Methods, results and policy implications of poverty and food security mapping assessments
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Hyman, Glenn; Larrea, Carlos; Farrow, Andrew. 2005. Methods, results and policy implications of poverty and food security mapping assessments. Food Policy 30(5–6) 453–460.
Permanent link to cite or share this item: https://hdl.handle.net/10568/43847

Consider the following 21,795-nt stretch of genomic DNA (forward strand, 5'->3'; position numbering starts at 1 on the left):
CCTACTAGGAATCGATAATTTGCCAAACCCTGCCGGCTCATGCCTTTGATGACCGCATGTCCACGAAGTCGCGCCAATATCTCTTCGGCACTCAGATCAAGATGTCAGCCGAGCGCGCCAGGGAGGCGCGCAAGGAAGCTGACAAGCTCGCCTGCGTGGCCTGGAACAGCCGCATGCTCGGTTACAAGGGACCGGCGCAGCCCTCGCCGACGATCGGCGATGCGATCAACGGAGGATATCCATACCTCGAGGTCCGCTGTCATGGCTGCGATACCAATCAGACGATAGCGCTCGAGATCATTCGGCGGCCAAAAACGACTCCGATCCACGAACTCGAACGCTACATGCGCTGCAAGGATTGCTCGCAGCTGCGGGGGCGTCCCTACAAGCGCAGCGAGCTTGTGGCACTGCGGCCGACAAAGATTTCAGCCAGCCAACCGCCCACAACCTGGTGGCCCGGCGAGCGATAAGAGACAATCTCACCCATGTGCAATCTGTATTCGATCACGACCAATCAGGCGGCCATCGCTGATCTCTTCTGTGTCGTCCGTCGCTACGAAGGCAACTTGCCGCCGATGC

The importance of poverty reduction to the world development agenda has motivated greater interest in the geographic dimensions of poverty and food security. This special issue of Food Policy includes examples of poverty and food security mapping used to support policy development in agricultural and rural areas. The volume includes eight country case studies and one cross-country comparison that illustrate advances in our capacity to assess welfare over large areas and at detailed spatial resolutions. Poverty mapping facilitates assessments of the role of environmental factors on the broad spatial pattern of poverty and food security. Evaluating proximity and accessibility in welfare outcomes can improve our knowledge of poverty patterns and processes. Spatial statistics can enhance our understanding of geographic and neighbourhood effects on poverty and food security outcomes. The development of effective policies requires increased collaboration among stakeholders, researchers and policy makers in constructing and using poverty and food security maps.
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